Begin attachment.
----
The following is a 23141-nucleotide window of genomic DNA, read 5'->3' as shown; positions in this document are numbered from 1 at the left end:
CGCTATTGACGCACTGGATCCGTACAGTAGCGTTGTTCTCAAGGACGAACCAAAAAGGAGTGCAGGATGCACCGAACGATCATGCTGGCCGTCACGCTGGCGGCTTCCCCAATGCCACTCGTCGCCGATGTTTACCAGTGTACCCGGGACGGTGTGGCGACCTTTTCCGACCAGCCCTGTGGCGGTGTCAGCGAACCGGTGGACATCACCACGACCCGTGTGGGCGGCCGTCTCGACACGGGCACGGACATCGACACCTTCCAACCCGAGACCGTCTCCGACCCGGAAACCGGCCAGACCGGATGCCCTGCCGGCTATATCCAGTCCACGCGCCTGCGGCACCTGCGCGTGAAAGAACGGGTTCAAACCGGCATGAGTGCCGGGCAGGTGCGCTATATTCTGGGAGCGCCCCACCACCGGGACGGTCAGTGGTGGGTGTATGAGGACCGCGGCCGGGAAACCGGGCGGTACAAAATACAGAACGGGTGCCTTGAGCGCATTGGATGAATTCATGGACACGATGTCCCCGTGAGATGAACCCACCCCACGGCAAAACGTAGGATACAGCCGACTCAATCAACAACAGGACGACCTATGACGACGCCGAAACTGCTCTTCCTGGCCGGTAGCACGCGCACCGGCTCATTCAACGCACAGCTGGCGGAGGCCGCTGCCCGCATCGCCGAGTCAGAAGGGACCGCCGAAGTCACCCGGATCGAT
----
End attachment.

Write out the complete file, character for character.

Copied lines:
The following is a 23141-nucleotide window of genomic DNA, read 5'->3' as shown; positions in this document are numbered from 1 at the left end:
CGCTATTGACGCACTGGATCCGTACAGTAGCGTTGTTCTCAAGGACGAACCAAAAAGGAGTGCAGGATGCACCGAACGATCATGCTGGCCGTCACGCTGGCGGCTTCCCCAATGCCACTCGTCGCCGATGTTTACCAGTGTACCCGGGACGGTGTGGCGACCTTTTCCGACCAGCCCTGTGGCGGTGTCAGCGAACCGGTGGACATCACCACGACCCGTGTGGGCGGCCGTCTCGACACGGGCACGGACATCGACACCTTCCAACCCGAGACCGTCTCCGACCCGGAAACCGGCCAGACCGGATGCCCTGCCGGCTATATCCAGTCCACGCGCCTGCGGCACCTGCGCGTGAAAGAACGGGTTCAAACCGGCATGAGTGCCGGGCAGGTGCGCTATATTCTGGGAGCGCCCCACCACCGGGACGGTCAGTGGTGGGTGTATGAGGACCGCGGCCGGGAAACCGGGCGGTACAAAATACAGAACGGGTGCCTTGAGCGCATTGGATGAATTCATGGACACGATGTCCCCGTGAGATGAACCCACCCCACGGCAAAACGTAGGATACAGCCGACTCAATCAACAACAGGACGACCTATGACGACGCCGAAACTGCTCTTCCTGGCCGGTAGCACGCGCACCGGCTCATTCAACGCACAGCTGGCGGAGGCCGCTGCCCGCATCGCCGAGTCAGAAGGGACCGCCGAAGTCACCCGGATCGAT